Leeds Scrutiny Committee 14th Nov to hear plan to cut £700m from local NHS and social care by 2020/1

The Leeds Adult Health Scrutiny Committee meeting at 1pm on Tuesday 14 November at Civic Hall Leeds will consider a paper about setting up a Leeds Accountable Care System that aims to cut £700m NHS and social care spending by 2020/1, compared to current levels.

This seems set to cause a massive upheaval, as the Leeds CCG Partnership says this will:

“require a culture change in the way people think of health and care services and in how health and care professionals work with people to support them.”

But:

“These large scale changes to the way that our health and care system works are crucial because we know that if we do nothing our financial gap will be £700m by 2020/21.”

New business model to turn NHS into UK version of Medicare

Accountable Care Systems are a new business model for the NHS and social care in England that will impose cuts, restrict services to patients who offer the best return on investment and dismantle the NHS into local health and social care systems. The probably upshot is that the NHS ceases to provide comprehensive healthcare for all and turns into a UK version of Medicare.

Private health care companies and their lobbying organisation the NHS Partners Network explicitly see Accountable Care Systemss as a route to increased NHS privatisation; the government’s 2015 Spending Review settlement for the NHS committed the government to encouraging long-term partnerships with the private sector in a number of key areas – including the development of Accountable Care Organisations (which Accountable Care Systems are a way station on the road to).

When the current West Yorkshire & Harrogate  Sustainability and Transformation Plan leader Rob Webster was Chief Executive of the NHS Confederation he put his name to a Report: Capital, capacity and capability – Independent sector providers helping to develop a strong Sustainability and Transformation Plan. The NHS Confederation represents organisations working in the NHS, and these include the NHS Partners Network –  a powerful and influential lobby group of private healthcare companies which is at the heart of the corporate rip off of the NHS.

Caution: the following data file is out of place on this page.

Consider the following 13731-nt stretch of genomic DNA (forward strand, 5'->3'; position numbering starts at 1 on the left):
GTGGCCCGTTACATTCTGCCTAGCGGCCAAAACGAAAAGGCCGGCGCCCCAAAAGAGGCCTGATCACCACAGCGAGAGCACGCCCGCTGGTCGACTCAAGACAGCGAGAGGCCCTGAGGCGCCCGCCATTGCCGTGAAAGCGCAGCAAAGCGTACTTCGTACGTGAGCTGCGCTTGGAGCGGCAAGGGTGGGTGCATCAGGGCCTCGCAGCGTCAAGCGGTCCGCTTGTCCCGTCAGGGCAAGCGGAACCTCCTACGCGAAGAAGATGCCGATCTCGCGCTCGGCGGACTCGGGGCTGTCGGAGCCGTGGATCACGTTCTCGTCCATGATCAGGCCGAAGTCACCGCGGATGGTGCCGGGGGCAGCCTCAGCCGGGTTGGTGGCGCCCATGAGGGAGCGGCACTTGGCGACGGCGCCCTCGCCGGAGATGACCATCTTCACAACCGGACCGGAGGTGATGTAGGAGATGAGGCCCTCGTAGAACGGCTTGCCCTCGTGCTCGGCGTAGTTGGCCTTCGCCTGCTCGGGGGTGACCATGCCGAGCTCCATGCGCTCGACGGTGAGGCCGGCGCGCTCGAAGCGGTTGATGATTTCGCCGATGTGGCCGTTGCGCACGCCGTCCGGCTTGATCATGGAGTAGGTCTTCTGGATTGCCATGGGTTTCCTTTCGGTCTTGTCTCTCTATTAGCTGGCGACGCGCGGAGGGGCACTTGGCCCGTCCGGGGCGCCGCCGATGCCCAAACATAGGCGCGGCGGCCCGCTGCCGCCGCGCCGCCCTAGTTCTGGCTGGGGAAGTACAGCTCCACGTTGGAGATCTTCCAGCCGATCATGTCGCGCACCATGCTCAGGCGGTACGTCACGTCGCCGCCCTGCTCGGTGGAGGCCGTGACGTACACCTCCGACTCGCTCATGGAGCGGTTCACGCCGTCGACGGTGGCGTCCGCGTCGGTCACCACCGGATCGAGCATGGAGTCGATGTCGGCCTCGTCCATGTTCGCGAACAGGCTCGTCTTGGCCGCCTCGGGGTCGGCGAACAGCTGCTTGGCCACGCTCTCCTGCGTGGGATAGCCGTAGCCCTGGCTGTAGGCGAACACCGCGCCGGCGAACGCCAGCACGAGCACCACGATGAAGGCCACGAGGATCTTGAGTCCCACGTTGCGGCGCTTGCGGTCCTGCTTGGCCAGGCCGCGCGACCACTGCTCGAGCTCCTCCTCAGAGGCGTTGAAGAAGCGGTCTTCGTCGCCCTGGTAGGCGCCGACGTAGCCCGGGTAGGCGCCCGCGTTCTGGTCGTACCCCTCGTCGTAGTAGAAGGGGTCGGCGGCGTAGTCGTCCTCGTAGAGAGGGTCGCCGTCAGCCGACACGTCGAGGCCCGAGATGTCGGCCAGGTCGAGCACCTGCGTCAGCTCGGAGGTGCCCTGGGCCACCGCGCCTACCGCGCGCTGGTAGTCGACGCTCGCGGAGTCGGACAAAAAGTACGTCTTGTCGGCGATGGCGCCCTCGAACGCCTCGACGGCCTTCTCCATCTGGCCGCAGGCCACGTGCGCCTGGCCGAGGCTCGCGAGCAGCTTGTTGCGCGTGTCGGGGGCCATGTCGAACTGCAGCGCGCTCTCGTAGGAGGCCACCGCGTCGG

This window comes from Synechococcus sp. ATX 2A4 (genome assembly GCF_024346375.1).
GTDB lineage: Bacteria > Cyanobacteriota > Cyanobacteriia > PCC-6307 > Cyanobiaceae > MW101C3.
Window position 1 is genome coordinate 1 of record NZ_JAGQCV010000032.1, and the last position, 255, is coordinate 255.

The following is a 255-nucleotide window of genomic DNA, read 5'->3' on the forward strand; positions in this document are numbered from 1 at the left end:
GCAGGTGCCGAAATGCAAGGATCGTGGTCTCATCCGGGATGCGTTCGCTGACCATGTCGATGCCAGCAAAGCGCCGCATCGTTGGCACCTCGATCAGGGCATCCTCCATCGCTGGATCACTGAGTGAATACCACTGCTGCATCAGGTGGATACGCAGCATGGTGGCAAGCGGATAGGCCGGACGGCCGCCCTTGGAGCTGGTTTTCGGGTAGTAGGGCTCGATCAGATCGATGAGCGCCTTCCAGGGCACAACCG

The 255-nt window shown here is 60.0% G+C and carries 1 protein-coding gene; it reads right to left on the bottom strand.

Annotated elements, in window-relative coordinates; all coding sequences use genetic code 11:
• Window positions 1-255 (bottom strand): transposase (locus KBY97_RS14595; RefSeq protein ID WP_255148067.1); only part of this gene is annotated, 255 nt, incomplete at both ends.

Lack of evidence

The care models and “modern workforce” that Accountable Care Systems aim to deliver are unevidenced and not in the public interest or the interest of the NHS – as the referral of the Calderdale and Kirklees Right Care Right Time Right Place proposals to the Secretary of State shows.

The Leeds CCGs Partnership paper admits that there is a lack of evidence that this is going to work.  Despite this, they claim that the Accountable CAre System will “support delivery of” nine Health and Wellbeing Strategy priorities.

Another Uniting Care debacle?

They are going to “test the approach with frail people” because

“The organisations in the health and care system do not want to implement this new way of working for the whole population straight away…. To begin this process a set of outcomes for people living with frailty and those at end of life will be developed by the end of 2017.”

When the accountable care system is set up, commissioners will set outcomes and

“it will be the job of the providers, working together, to determine how best to use their collective resources to achieve these.”